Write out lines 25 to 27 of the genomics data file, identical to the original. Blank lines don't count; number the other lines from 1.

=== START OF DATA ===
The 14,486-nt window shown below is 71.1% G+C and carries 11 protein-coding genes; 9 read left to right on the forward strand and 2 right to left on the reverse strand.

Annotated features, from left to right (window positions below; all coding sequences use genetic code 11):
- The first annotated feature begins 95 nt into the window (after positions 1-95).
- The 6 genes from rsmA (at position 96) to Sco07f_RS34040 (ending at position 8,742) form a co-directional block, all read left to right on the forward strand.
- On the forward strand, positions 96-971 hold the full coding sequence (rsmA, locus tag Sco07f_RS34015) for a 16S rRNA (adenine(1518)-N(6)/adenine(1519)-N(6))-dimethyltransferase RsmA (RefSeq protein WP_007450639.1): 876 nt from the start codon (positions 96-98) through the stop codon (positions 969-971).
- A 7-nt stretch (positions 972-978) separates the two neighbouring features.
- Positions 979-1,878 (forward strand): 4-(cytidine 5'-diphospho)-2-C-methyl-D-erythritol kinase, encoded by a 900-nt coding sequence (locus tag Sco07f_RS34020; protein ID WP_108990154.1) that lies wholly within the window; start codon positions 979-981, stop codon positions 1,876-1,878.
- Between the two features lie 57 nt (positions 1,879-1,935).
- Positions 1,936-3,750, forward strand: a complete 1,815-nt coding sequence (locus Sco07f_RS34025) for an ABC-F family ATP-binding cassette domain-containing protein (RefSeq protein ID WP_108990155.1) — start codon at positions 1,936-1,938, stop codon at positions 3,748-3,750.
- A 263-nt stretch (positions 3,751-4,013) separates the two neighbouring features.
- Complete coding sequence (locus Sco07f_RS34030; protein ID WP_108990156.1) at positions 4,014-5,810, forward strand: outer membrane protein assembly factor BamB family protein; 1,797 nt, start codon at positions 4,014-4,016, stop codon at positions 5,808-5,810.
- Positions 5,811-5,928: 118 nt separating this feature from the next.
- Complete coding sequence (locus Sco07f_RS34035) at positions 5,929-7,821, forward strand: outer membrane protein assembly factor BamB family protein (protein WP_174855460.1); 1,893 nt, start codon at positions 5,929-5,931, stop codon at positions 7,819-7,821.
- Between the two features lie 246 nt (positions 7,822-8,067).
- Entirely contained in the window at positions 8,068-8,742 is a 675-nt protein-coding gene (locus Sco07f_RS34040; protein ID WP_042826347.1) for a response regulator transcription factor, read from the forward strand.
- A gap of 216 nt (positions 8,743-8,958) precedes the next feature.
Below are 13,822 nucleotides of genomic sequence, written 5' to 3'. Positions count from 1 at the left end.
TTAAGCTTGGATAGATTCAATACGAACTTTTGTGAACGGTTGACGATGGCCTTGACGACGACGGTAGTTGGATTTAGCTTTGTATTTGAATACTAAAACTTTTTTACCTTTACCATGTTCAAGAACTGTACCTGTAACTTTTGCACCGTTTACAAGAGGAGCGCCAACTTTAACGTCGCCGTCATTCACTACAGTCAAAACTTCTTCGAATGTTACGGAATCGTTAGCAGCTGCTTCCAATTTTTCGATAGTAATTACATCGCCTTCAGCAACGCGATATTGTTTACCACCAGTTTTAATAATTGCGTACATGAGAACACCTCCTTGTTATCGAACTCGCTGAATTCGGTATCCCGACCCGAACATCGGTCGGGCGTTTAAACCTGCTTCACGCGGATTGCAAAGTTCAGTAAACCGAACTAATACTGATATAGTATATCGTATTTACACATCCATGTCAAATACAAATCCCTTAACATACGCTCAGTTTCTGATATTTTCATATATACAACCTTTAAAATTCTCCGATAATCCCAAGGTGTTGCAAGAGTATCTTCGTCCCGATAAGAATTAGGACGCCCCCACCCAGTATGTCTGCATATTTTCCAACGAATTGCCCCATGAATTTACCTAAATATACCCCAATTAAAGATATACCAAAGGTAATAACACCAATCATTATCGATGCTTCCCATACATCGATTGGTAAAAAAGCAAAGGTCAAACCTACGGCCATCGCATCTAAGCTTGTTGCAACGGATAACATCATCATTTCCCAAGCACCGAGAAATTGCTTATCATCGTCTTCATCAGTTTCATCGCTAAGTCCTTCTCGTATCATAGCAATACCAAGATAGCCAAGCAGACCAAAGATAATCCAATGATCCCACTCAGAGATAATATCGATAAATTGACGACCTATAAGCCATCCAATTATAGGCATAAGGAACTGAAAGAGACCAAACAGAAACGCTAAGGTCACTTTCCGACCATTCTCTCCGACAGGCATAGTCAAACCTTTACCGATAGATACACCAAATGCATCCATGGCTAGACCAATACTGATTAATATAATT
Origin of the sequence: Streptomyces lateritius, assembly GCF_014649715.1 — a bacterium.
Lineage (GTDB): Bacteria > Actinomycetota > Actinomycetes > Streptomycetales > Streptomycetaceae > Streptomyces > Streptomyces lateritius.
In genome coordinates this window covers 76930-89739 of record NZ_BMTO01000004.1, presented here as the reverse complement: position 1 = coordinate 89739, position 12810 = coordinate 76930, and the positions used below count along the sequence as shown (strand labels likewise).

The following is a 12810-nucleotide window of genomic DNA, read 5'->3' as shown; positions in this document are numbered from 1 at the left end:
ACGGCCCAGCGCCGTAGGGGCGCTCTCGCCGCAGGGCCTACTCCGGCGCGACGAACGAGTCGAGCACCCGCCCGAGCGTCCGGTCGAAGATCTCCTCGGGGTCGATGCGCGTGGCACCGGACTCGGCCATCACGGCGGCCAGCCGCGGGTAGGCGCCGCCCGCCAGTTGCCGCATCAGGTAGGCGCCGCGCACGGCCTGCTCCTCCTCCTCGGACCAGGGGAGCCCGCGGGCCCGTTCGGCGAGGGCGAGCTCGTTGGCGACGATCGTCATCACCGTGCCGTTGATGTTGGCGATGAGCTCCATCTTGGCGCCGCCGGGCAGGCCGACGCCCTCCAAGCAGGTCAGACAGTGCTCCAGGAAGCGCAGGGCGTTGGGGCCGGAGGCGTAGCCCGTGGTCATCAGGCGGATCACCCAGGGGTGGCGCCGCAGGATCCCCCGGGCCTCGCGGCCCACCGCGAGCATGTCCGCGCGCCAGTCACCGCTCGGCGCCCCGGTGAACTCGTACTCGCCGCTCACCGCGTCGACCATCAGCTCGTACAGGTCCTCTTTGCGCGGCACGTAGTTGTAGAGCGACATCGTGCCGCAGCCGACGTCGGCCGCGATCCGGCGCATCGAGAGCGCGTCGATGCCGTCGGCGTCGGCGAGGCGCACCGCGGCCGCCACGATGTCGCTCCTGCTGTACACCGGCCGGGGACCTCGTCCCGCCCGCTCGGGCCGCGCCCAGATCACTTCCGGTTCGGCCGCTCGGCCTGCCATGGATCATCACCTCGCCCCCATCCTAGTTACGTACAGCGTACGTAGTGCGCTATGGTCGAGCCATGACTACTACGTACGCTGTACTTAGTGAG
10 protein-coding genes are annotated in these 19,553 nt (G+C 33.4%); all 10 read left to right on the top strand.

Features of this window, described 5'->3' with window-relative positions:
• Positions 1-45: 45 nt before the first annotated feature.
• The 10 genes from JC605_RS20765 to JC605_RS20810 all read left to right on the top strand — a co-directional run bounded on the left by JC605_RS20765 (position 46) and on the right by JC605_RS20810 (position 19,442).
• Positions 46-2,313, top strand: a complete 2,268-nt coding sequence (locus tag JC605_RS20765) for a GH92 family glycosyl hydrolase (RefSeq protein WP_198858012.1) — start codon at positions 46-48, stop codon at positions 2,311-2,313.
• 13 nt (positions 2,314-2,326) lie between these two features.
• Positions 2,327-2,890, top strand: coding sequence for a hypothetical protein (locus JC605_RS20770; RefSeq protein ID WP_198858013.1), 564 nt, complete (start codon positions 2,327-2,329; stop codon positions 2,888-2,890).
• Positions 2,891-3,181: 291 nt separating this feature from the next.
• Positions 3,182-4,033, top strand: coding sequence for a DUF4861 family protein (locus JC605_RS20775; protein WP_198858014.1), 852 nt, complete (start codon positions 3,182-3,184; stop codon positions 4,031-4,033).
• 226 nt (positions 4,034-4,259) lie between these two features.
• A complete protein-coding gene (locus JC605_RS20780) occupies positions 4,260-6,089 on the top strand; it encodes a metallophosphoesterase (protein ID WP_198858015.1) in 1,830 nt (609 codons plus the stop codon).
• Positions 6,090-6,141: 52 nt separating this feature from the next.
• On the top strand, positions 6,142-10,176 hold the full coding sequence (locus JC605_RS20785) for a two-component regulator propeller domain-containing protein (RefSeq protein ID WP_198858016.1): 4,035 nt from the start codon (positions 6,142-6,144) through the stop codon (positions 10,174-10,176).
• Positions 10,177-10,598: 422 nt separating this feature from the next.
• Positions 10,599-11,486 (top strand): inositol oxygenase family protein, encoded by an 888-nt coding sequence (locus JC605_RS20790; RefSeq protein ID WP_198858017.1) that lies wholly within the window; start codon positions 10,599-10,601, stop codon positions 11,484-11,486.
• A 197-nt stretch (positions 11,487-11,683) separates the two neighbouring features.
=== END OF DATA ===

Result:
Features of this window, described 5'->3' with window-relative positions:
• Positions 1-45: 45 nt before the first annotated feature.
• The 10 genes from JC605_RS20765 to JC605_RS20810 all read left to right on the top strand — a co-directional run bounded on the left by JC605_RS20765 (position 46) and on the right by JC605_RS20810 (position 19,442).